Beijing’s man during handover urges Hong Kong to ‘seriously consider’ enacting national security to ensure harmony
Former Xinhua director’s remarks, due to appear in magazine this week, echo recent calls by China’s No 3 state leader for Beijing to exert tighter grip in city
Beijing’s top man in Hong Kong during the handover to China two decades ago has urged the city to “seriously consider” enacting its own national security laws to help create “a harmonious society”.
Zhou Nan, former director of the official Xinhua news agency’s Hong Kong branch – Beijing’s de facto embassy before 1997 – made the suggestions in an article to be published in the latest issue of the pro-establishment Bauhinia magazine on Thursday. Advance copies were distributed on Monday.
In his latest article, Zhou wrote that even in the early 1980s, Beijing was already aware of the possibility that there could be “chaos” in Hong Kong.
Quoting China’s late paramount leader, he wrote: “Deng Xiaoping had said: ‘It is easy to create unrest. If there is unrest, and if Hong Kong is becoming a base for subverting socialism on the mainland, the central government needs to intervene’.”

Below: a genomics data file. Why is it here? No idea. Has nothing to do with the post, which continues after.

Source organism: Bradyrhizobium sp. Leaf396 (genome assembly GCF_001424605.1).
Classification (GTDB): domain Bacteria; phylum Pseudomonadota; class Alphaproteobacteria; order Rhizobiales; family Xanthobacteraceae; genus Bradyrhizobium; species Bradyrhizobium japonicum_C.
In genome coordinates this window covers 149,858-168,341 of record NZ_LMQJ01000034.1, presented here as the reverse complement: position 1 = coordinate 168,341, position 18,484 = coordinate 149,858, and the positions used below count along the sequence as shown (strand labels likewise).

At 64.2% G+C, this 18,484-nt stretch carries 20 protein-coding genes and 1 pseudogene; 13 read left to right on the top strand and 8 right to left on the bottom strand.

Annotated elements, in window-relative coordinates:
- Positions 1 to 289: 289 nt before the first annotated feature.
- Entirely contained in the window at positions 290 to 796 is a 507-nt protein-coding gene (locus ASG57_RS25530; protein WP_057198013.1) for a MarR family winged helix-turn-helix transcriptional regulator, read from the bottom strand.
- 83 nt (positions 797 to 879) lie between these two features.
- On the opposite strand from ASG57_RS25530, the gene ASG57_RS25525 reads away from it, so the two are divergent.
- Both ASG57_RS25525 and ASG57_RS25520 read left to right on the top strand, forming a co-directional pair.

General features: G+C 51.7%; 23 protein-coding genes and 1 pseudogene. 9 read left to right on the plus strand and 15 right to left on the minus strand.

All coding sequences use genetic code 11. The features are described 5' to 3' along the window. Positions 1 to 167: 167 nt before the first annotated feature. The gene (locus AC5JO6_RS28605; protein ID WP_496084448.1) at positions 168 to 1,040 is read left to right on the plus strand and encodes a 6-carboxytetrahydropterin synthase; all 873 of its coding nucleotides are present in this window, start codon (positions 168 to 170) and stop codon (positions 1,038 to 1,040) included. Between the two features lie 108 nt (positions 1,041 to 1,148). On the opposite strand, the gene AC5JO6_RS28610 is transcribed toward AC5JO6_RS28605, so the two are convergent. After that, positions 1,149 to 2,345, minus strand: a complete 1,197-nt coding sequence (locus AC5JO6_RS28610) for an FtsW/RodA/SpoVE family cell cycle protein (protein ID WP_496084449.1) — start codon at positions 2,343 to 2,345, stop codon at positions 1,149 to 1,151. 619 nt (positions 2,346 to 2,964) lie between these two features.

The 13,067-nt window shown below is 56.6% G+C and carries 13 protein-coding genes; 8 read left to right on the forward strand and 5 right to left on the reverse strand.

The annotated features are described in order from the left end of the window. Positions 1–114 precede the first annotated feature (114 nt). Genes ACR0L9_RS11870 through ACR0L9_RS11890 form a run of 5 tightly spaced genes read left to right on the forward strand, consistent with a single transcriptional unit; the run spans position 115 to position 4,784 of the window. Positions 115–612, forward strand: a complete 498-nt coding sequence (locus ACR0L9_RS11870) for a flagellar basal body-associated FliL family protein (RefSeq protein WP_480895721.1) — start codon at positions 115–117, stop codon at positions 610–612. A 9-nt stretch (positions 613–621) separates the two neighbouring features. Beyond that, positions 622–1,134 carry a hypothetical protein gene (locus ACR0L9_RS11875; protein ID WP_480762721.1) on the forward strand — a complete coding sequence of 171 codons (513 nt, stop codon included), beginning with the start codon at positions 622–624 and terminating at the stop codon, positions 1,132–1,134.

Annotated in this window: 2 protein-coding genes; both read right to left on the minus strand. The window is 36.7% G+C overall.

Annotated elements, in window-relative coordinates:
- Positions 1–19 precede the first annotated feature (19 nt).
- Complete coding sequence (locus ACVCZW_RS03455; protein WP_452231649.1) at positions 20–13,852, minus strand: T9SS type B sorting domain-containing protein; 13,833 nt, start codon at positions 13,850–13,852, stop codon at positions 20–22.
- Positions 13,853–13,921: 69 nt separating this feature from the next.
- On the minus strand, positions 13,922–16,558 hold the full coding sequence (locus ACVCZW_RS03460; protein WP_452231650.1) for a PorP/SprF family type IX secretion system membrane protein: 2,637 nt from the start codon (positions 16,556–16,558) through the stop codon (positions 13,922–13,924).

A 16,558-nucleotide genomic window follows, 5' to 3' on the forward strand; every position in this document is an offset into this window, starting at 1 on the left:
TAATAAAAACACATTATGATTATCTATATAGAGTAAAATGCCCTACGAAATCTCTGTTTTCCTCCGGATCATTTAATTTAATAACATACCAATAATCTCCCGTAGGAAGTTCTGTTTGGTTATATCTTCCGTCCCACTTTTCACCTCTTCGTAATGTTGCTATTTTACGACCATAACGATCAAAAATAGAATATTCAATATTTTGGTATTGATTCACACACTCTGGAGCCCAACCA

The local government’s legislative efforts ended in failure in 2003 after half a million people took to the streets to oppose it, fearing it would be used as a tool to curb civil liberties.
“It is worth serious consideration, as it is the prerequisite for building a harmonious society in Hong Kong.”
The June issue of Bauhinia also includes an interview with Zhu Yucheng, who was one of Zhou’s deputies before the handover.
Zhu revealed that while preparing for the handover ceremony at the Convention and Exhibition Centre in Wan Chai in 1997, he and his colleagues had received a phone call claiming a bomb was on the seventh floor of the building.
Zhu told the magazine that he was “not scared” and explained to his colleagues that “it must be a hoax”. The ceremony was eventually held successfully.